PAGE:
Nick and Norah’s Infinite Playlist
What does love feel like if not an infinite playlist of your favorite songs?
In Nick and Norah’s Infinite Playlist, two young people, Nick (Michael Cera) and Norah (Kat Dennings) are two teenagers who go to the same high school. They don’t know each other but meet when out one night and discover that they’re both trying to see a rare performance by their favorite elusive indie band, Where’s Fluffy? Over the span of the night the two grow close as they try to find the show and tend to their drunken mutual friend.
Nick and Norah is about the romantic magic of music and One Great Night in the city.
We embrace every kind of love on our list of the best romance movies. Sometimes that includes some questionable, and some would say “icky” kind of love. So…Outside In is a teacher-student romance. But don’t panic! It’s ok.
Jay Duplas stars as Chris, a man who was wrongly imprisoned at age 18 and who is relased at age 38. When Chris is released, he immediately meets up with his old high school teacher, Carol (Edie Falco), who was his penpal when he was in prison. He wastes little time before he declares his love for her.
Despite its subject matter, Outside In is a mature, well-handled exploration of love and what it means to love someone for themselves as opposed to what they do for us.
Sometimes it can be hard to find a pure romance film for the purposes of this list. There are romantic-dramas, romantic-comedies, romantic-everything. Thankfully, 2000’s Chocolat is one of the few pure romances. Though it certainly has its comedic and dramatic elements.
Juliette Binoche stars as chocolatier Vianne who moves to a small, repressed French town and begins hocking her wonderful chocolates. The townspeople are distrustful of these sinful chocolates except for of course the mysterious Traveller Roux (Johnny Depp). Chocolat is a pure love letter to love…and chocolate.
Our list is not wanting for hard-nosed “REAL LOVE IS HARD DON’T YOU UNDERSTAND” adult romance movies. So sometimes you’ve just got to switch it up and indulge in some fantasy romances.
In Penelope Christina Ricci stars as the eponymous Penelope. Due to a curse placed upon her family, Penelope has the ears and nose of a pig. And the only way to get rid of it is, get this: fall in love. Thankfully James McAvoy is on hand to help with that very task.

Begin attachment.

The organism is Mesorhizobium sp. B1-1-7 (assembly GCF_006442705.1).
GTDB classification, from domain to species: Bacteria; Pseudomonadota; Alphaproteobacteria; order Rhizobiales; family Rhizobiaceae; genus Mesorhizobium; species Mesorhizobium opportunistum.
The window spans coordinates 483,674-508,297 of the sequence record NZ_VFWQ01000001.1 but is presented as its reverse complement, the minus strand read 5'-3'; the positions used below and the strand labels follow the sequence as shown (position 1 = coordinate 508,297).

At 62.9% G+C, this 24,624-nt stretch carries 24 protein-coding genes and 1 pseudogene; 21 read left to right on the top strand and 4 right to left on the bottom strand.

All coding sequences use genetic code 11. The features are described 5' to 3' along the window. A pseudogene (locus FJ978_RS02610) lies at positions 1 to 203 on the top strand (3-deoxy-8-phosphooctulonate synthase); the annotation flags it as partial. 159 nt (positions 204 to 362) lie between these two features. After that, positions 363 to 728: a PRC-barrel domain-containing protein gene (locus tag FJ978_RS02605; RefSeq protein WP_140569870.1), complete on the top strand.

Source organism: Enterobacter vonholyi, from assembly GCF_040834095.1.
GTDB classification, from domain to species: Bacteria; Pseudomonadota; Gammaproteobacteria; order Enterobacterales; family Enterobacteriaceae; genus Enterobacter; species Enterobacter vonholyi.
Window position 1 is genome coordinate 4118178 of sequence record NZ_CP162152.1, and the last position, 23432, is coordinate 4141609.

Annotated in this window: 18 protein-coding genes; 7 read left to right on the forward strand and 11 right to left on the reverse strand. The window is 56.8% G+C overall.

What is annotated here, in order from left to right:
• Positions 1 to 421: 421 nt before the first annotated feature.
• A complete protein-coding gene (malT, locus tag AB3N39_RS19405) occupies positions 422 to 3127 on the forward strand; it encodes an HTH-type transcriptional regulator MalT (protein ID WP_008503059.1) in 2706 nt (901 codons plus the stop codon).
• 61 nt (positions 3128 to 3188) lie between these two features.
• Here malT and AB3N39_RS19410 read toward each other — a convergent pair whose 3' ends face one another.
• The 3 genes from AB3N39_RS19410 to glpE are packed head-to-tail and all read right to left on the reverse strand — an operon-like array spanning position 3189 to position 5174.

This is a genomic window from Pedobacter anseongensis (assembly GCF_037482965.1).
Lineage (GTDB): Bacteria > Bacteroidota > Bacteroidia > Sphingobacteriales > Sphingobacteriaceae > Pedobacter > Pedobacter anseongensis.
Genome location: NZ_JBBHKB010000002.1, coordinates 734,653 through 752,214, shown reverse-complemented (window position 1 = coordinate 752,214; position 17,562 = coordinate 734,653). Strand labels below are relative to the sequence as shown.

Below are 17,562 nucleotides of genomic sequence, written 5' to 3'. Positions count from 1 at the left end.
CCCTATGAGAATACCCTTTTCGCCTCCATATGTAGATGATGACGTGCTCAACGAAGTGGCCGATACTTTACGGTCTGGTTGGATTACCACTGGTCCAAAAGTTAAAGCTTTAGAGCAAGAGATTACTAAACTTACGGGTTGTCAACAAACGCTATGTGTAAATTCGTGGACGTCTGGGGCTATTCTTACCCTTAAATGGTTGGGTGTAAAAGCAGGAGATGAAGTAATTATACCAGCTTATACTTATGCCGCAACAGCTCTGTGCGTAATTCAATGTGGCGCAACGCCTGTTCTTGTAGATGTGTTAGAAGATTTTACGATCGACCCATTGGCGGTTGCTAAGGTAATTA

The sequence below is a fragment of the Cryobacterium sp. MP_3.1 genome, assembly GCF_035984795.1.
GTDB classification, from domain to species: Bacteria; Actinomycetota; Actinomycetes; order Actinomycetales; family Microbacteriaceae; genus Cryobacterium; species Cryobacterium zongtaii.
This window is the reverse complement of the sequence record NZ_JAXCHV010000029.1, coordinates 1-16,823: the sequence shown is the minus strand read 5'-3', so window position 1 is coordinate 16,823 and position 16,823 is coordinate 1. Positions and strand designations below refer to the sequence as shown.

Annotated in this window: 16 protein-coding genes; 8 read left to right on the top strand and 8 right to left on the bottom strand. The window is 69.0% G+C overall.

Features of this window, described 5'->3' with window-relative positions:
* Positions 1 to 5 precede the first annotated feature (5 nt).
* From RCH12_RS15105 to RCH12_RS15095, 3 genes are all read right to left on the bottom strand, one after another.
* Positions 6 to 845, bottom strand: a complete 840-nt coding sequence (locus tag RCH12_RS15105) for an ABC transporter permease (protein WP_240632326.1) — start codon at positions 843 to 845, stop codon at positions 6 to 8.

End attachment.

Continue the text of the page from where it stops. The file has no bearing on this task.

Set It Up
Set It Up is Netflix’s most accomplished original romantic comedy yet.
Zoey Deutch and Glen Powell star as overworked assistants Harper and Charlie. Harper is an assistant to Kirsten (Lucy Liu) the woman behind a sports media empire. Charlie works for finance maven Rick (Taye Diggs). Harper and Charlie realize that their respective workloads might lesson if their bosses were more focused on their love life and less focused on work. So they…set them up.
Set It Up is a fun, novel high-concept romance movie positively filled with chemistry on all sides.
If the band Grizzly Bear scores your film, you know you’ve got something real atmospheric and powerful.
Ryan Gosling and Michelle Williams star as married couple Dean Pereira and Cindy Heller. Blue Valentine presents the story of their marriage in a non-linear way, flashing back to their passionate courtship and flashing forward to the sad dissolution of their marriage.
Aside from the non-linear play, there are no narrative shenanigans in Blue Valentine. It’s a romance story about love that understands how hard love is and explores what it means when love alone isn’t enough.
The her in the movie Her isn’t really a her. She’s an intelligent computer operating system that just happens to have the voice of Scarlett Johansson. Still despite a lack of anything human other than a voice and access to Google, the OS Samantha falls in love with Theodore Twombly. And Theodore loves her back.
Her is a fascinating science fiction film from Spike Jonze that is barely science fiction. It’s a romance about our weird little species, so filled with empathy that we can fall for anyone and anything. The question then becomes “will these things love us back?”
The Guernsey Literary and Potato Peel Pie Society
With a name as long as The Guernsey Literary and Potato Peel Pie Society, the movie better be good to justify how many times we poor cultural commenters must type it out. Thankfully Guernsey is quite good!
Based on a book by the same name, Guernsey is a historical love story set in 1946. Lily James stars as British writer Juliet Ashton. Juliet begins exchanging letters with residents of the islands of Guernsey, which was under German occupation in WWII (so like two years before the movie starts). While there she meets the dashing Dawsey Adams (Michael Huisman) and romance begins to blossom.
The Guernsey Literary and Potato Peel Pie Society is an excellent, watchable classical romance
To All the Boys I’ve Loved Before
Oh hey! Another Netflix original with a long title based on a book. Like the Potato Peel Pie Society, To All the Boys I’ve Loved Before is another effortlessly enjoyable romantic romp – this time of the teen variety.
Lara Jean Song Covey (Laura Condor) experiences every young person’s nightmare when private love letters to five boys she has or has had crushes on suddenly and mysteriously become public. But fear not. This is a romance movie, not a horror movie. So this sudden reveal has to go well for Lara Jean, right? RIGHT?!?